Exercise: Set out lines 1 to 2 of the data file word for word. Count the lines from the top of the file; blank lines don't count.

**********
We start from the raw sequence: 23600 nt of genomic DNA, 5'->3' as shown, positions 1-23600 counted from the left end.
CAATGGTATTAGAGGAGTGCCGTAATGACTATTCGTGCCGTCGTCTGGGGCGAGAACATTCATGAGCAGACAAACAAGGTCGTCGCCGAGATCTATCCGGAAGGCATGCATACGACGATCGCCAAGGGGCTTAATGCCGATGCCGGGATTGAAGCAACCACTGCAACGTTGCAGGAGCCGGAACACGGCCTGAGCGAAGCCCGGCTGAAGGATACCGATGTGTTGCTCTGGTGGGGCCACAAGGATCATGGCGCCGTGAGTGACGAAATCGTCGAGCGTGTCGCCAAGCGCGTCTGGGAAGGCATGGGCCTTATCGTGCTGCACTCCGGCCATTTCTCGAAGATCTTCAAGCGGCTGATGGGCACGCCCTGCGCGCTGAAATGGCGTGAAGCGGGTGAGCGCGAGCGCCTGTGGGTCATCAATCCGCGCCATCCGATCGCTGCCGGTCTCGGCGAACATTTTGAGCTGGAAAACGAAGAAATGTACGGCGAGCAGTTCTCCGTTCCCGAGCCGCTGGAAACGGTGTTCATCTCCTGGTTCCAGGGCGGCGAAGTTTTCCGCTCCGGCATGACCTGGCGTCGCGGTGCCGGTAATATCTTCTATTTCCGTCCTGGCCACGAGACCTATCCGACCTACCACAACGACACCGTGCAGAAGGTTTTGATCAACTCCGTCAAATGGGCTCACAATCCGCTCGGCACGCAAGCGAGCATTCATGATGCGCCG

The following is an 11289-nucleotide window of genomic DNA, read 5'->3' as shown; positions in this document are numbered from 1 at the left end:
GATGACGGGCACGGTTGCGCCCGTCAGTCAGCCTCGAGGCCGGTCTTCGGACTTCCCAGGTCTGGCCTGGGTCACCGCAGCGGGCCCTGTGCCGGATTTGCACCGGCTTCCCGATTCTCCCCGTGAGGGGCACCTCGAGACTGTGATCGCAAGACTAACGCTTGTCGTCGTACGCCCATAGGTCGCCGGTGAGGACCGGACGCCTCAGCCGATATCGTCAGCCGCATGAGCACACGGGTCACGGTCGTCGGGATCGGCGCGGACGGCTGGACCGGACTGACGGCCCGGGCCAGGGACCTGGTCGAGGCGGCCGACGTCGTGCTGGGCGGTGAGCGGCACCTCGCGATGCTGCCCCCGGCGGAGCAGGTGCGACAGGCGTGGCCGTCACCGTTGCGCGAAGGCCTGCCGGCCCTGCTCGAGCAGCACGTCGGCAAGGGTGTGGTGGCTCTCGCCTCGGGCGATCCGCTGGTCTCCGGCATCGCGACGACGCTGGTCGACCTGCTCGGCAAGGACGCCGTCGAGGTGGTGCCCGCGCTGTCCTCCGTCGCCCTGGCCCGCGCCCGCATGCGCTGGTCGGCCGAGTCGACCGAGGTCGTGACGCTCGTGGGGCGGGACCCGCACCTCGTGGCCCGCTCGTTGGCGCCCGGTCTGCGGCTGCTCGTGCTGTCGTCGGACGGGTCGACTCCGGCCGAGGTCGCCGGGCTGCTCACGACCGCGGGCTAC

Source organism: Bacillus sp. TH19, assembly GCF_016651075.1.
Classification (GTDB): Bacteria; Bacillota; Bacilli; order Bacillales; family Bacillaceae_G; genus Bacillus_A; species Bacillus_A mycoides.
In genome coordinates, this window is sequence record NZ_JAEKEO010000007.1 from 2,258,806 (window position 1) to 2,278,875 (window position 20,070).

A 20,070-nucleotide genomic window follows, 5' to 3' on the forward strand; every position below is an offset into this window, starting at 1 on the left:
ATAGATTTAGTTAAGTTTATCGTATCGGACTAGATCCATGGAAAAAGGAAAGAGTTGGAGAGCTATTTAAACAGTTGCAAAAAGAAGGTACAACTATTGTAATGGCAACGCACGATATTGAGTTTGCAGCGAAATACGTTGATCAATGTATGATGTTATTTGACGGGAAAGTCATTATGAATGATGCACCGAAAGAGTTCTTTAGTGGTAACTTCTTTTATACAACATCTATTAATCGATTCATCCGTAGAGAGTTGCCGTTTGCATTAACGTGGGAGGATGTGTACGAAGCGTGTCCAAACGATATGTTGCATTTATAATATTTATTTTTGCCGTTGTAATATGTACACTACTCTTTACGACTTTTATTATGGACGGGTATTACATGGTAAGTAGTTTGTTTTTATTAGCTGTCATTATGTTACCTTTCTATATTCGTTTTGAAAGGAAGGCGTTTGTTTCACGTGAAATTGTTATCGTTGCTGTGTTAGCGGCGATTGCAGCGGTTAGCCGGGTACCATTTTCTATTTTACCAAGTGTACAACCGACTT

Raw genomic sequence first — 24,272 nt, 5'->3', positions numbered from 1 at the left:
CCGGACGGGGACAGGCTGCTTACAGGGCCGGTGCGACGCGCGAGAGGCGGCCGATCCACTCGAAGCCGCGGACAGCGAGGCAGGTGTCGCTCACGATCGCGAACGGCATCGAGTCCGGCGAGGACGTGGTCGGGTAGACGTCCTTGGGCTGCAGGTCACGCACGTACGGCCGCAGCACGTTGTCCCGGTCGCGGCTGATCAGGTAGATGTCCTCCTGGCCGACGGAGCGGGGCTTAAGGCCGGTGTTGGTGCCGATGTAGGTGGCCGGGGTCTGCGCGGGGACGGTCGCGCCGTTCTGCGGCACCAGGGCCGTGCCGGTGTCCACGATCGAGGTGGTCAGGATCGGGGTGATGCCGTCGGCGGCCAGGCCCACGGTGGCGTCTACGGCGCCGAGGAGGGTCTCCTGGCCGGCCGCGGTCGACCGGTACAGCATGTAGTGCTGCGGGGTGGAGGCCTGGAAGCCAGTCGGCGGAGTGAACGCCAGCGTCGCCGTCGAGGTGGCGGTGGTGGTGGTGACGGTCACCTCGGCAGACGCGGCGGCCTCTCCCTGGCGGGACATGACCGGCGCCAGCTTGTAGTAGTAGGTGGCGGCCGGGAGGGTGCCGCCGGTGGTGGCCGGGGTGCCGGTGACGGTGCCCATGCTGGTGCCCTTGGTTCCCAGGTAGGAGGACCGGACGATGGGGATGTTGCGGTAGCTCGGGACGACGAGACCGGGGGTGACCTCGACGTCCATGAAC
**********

We start from the raw sequence: 23600 nt of genomic DNA, 5'->3' as shown, positions 1-23600 counted from the left end.
CAATGGTATTAGAGGAGTGCCGTAATGACTATTCGTGCCGTCGTCTGGGGCGAGAACATTCATGAGCAGACAAACAAGGTCGTCGCCGAGATCTATCCGGAAGGCATGCATACGACGATCGCCAAGGGGCTTAATGCCGATGCCGGGATTGAAGCAACCACTGCAACGTTGCAGGAGCCGGAACACGGCCTGAGCGAAGCCCGGCTGAAGGATACCGATGTGTTGCTCTGGTGGGGCCACAAGGATCATGGCGCCGTGAGTGACGAAATCGTCGAGCGTGTCGCCAAGCGCGTCTGGGAAGGCATGGGCCTTATCGTGCTGCACTCCGGCCATTTCTCGAAGATCTTCAAGCGGCTGATGGGCACGCCCTGCGCGCTGAAATGGCGTGAAGCGGGTGAGCGCGAGCGCCTGTGGGTCATCAATCCGCGCCATCCGATCGCTGCCGGTCTCGGCGAACATTTTGAGCTGGAAAACGAAGAAATGTACGGCGAGCAGTTCTCCGTTCCCGAGCCGCTGGAAACGGTGTTCATCTCCTGGTTCCAGGGCGGCGAAGTTTTCCGCTCCGGCATGACCTGGCGTCGCGGTGCCGGTAATATCTTCTATTTCCGTCCTGGCCACGAGACCTATCCGACCTACCACAACGACACCGTGCAGAAGGTTTTGATCAACTCCGTCAAATGGGCTCACAATCCGCTCGGCACGCAAGCGAGCATTCATGATGCGCCG